- Change−To eliminate a”to be” verb, students can change the subject of the sentence to another noun or pronoun in the sentence and rearrange the order of the sentence. For example, instead of “The car was stopped by a police officer,” change the complete subject, the car, to a police officer to write “A police officer stopped the car.” Also, students can add in a different sentence subject to eliminate a “to be” verb. For example, instead of “The books were written in Latin,” add in a different sentence subject, such as “authors” to change the passive voice to the active voice and write “Authors wrote the books in Latin. Lastly, starting the sentence with a different word or part of speech will help eliminate the “to be” verb. For example, instead of “The monster was in the dark tunnel creeping,” rearrange as “Down the dark tunnel crept the monster.”
- Combine−Look at the sentences before and after the one with the “to be” verb to see if combining the sentences will eliminate the “to be” verb. For example, instead of “The child was sad. The sensitive child was feeling that way because of the news story,” combine as “The news story saddened the sensitive child.”
What does BISAC stand for?
BISAC is an acronym for Book Industry Standards and Communications.
What are BISAC subject codes?
The BISAC Subject Heading List (BSHL for short) is an industry-approved list of subject descriptors (or headings), each of which is represented by a nine-character alphanumeric code. The list has 50 major sections, such as Computers, Fiction, History, and True Crime. Within each major section, a number of detailed descriptors represent subtopics that the BISAC Subject Heading Committee has deemed most appropriate for the major topic.
Developed to standardize the electronic transfer of subject information, the codes can be used for transmitting information between trading partners, as search terms in the major bibliographic databases, as access points for database searching, and as shelving guides
What are the benefits of using BISAC Subject Headings?
The headings give you a standardized way to tell retailers and the general book trade about the primary and secondary store sections where a title will fit best–and, hopefully, sell best. In addition, they help retailers get your titles on the shelf more quickly, and they provide an electronically compatible method for describing the content of a book.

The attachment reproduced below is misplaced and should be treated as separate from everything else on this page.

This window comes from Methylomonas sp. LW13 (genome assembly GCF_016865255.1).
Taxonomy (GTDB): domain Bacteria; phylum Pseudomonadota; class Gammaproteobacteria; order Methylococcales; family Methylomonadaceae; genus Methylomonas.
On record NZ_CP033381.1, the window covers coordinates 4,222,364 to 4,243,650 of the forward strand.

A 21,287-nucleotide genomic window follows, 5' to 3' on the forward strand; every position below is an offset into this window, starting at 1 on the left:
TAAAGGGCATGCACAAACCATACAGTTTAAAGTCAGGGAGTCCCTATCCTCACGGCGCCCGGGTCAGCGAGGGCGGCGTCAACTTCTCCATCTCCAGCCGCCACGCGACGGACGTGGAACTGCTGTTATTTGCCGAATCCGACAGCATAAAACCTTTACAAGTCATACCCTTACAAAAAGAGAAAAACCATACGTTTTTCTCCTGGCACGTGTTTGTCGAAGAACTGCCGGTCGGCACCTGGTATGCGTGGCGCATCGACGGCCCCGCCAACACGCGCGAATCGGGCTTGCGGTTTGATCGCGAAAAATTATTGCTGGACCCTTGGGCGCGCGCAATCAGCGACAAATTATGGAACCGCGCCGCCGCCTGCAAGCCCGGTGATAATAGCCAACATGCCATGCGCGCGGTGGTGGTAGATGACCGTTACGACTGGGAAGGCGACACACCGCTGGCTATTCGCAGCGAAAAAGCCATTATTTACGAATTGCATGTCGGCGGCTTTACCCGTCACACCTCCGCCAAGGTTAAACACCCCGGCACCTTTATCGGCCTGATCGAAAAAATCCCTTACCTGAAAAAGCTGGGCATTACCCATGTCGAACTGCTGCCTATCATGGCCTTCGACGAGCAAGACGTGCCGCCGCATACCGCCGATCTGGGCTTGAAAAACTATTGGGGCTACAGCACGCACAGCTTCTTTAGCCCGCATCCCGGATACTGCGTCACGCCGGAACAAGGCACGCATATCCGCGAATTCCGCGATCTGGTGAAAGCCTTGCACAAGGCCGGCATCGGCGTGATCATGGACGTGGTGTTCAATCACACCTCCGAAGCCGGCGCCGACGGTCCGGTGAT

Who uses the BISAC Subject Headings?
Many of the major businesses in the North American book industry, including Amazon, Baker & Taylor, Barnes & Noble, Bookscan, Booksense, Bowker, Indigo, Ingram, and most major publishers use the BSHL (BISAC Subject Heading List) in a variety of ways. Several of these users require publishers who submit data to them to include the BISAC Subject Headings.
How do I get the BISAC Subject Heading List?
You can order it at http://bisg.org/page/PurchaseBISAC
Be certain your main character has a worthy, noble goal — no one likes a shallow greedy protagonist.
Consider the tension of a ticking clock. Time limits for reaching a goal will create an urgency that readers find compelling.
A plot is one obstacle after another — never make it too easy for your protagonist.
Your main character needs to solve his own problems. Readers like active protagonists who do something, not passive kids who are done to.
Your main character must act consistent with the person you have created him to be. If a wimpy kid turns into a hero or a bully becomes compassionate, the reader must have sufficient reason to believe that can happen.
The protagonist’s goal must be important to him. Something must be at stake if he fails — something big. Look at your story and ask yourself, what happens if my protag fails? Are the consequences great enough to create strong motivation to overcome?
Jump into the story at a moment of excitement. Even the best conflict won’t help a story if your reader abandons you before he gets to the exciting part.
Resolution of the story must not leave reader with a lot of lose ends or questions. Readers expect to see the main character reach his goal, or abandon the goal in favor of a more desirable goal. Never give the reader the impression that you just got tired of the story and ended it — the ending should be emotionally satisfying and logically drawn from the characterization and story details.
The confusion between “who” and “whom” is one of the most common problems writers face.
“Who” is used as the subject of a verb or complement of a linking verb. It’s a nominative pronoun.
“Whom” is used as the object of the verb or the object of a preposition. It’s an objective pronoun.
“Read, read, and read some more! Make sure you read a wide variety of stories: fantasy stories teach you about making up completely new worlds, crime-solving stories teach you about handling a complicated plot, stories with lots of characters teach you how to describe relationships. Also, write as many stories as you can, even if no one else reads them. And remember that the best inspiration comes from what’s around you.” —Erin Hunter